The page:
Max Verstappen fought back to pass Lewis Hamilton and take a brilliant win in the French Grand Prix to extend his championship lead.
Verstappen’s Red Bull team gambled on an extra pit stop, sacrificing the lead to come back at Hamilton on fresher tyres to pass the Mercedes with two laps to go.
And Mercedes were ruing a strategic blunder in which they left Hamilton out one lap too long and lost the lead.
That came after Verstappen had himself gifted Hamilton first place with a mistake at the first corner of the race.
After a thrilling see-saw battle between the two title contenders and their teams, Verstappen moves into a 12-point championship lead after seven races following his third victory in a row.
Red Bull’s Sergio Perez took the final podium position from Hamilton’s team-mate Valtteri Bottas in the closing laps as the Finn’s tyres faded.
How did that happen?
Paul Ricard in the south of France is notorious for producing dull races but this one was a stunner as the battle between Verstappen and Hamilton swung back and forth.
But Mercedes will rue their error in allowing Verstappen back into the lead after they followed the Dutchman’s on-track error on the first lap with their own in the strategy room.
“This one’s on us,” chief strategist James Vowles said on the radio to Hamilton after the race, acknowledging the error. “Thank you for doing everything you could to recover that race.”
Verstappen appeared to have gifted Hamilton an unexpected opportunity when he slid wide at the first corner and ran off track allowing Hamilton to slip into the lead.
That put Mercedes in control of the race, but they surrendered their position with a bad error in Hamilton’s pit-stop timing.
Hamilton was leading with Verstappen second and Bottas third entering the pit stop period, and Mercedes called in Bottas first, trying to grab second from Red Bull.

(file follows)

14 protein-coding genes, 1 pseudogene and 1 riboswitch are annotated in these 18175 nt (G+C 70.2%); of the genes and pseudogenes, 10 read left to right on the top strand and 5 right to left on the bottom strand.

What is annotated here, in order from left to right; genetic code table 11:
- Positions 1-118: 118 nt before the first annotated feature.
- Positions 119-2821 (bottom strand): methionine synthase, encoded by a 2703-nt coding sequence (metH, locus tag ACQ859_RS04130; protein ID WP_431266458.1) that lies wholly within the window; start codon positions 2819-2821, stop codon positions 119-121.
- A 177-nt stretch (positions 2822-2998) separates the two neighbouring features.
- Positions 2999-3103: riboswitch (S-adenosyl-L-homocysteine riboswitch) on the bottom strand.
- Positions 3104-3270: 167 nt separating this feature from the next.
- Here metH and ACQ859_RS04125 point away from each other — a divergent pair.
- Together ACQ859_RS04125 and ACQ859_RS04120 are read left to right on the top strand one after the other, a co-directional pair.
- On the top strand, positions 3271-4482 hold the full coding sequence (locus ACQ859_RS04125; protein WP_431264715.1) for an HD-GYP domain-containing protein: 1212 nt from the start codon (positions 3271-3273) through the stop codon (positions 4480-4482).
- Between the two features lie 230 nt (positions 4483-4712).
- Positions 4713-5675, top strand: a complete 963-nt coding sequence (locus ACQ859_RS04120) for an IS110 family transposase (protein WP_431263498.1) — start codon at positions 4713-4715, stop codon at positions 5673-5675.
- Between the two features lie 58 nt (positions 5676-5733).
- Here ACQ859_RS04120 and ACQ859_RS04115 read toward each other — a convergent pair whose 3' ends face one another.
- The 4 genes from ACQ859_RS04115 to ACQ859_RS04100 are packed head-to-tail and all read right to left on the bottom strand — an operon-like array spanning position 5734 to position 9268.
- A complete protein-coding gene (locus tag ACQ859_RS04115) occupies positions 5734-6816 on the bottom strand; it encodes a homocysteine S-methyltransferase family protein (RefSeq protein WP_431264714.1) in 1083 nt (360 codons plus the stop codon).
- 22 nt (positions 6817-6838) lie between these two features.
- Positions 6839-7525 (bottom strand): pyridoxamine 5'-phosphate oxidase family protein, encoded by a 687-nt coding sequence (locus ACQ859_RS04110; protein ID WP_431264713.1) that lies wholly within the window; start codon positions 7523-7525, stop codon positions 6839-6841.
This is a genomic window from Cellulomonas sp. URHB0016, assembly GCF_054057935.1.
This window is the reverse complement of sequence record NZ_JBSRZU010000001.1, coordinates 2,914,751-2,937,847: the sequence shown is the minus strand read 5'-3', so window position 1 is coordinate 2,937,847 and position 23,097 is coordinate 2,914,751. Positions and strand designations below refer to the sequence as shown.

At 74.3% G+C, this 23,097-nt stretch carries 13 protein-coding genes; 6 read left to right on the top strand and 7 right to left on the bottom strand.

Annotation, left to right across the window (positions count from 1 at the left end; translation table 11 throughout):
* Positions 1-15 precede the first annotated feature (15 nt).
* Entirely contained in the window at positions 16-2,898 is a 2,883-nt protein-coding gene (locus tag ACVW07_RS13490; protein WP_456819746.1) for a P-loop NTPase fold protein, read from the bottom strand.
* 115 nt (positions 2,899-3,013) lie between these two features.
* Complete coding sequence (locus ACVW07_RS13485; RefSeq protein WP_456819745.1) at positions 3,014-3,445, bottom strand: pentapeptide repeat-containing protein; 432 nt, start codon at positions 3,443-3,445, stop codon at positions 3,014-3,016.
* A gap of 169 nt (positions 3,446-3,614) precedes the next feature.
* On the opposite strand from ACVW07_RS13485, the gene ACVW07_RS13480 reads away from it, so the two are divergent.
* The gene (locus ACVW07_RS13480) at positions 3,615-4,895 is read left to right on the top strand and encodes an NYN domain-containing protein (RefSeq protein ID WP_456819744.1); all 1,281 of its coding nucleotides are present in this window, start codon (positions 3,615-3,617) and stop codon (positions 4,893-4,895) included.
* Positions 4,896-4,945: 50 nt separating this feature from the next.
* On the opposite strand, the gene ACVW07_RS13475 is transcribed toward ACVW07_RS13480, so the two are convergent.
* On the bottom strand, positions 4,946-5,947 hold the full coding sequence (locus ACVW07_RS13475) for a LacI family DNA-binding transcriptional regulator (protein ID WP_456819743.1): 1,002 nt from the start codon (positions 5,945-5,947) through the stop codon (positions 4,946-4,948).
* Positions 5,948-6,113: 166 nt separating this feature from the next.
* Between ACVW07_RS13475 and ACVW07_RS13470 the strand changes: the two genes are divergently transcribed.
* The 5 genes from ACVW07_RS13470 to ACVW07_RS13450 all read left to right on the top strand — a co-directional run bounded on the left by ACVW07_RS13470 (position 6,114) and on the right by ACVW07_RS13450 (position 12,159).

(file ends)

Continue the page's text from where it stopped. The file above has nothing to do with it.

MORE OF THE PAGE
Bringing Hamilton in the next time around, as Red Bull did with Verstappen, would have secured the lead for Hamilton and he likely would have been able to control the race from the front for a comfortable victory thereafter.
Instead, they left Hamilton out for a second lap and Verstappen used his new tyres to produce a brilliant out lap, and when Hamilton emerged from the pits, Verstappen swept past him into the lead.
Hamilton hounded Verstappen over the next few laps, apparently much faster than Verstappen, as both drivers radioed to their pits that their tyres were already struggling.
Hamilton told his team to make sure they brought him in before Verstappen for a second stop, but Red Bull again jumped first, bringing Verstappen in for a second stop on lap 32, only 13 laps after his first stop.
Verstappen rejoined nearly 20 seconds behind but immediately began closing in on the Mercedes.
He caught and passed Bottas on lap 44 and then homed in on Hamilton, diving past into the chicane on lap 52, with a lap and a half to go.
A frustrated Bottas, who radioed his team to swearingly ask why they had not believed him when he said it would be a two-stop race, dropped back and lost third to Perez on lap 49 as Red Bull rubbed salt into Mercedes’ wounds.
The side show
Lando Norris was best of the rest for McLaren, after a strong race despite dropping out of the top 10 on the first lap, passing several cars in superb style as he climbed back through the field.
His team-mate Daniel Ricciardo was one of them and the Australian finished sixth, ahead of Alpha Tauri’s Pierre Gasly, Alpine’s Fernando Alonso and the Aston Martins of Sebastian Vettel and Lance Stroll.
The Ferraris of Carlos Sainz and Charles Leclerc were running fifth and seventh after the first lap but faded badly in the race to finish out of the points, Sainz in 11th and Leclerc, in terrible trouble with his front tyres, in 16th.
Driver of the day
Has to be Verstappen. A bad error on the first lap gifted Hamilton the lead and could have been extremely costly, but with help from aggressive, positive strategy from his team he drove with controlled brilliance to recover after a second pit stop and inflict on Hamilton the same pain the world champion had on Verstappen in Spain. The difference was that the Red Bull did not appear to be the fastest car – and yet Verstappen still won.
What happens next?
This was the first of three races on consecutive weekends, and the next two are on Red Bull’s home track in Austria. The battle – one for the ages – continues in the glorious setting of the Stryian mountains.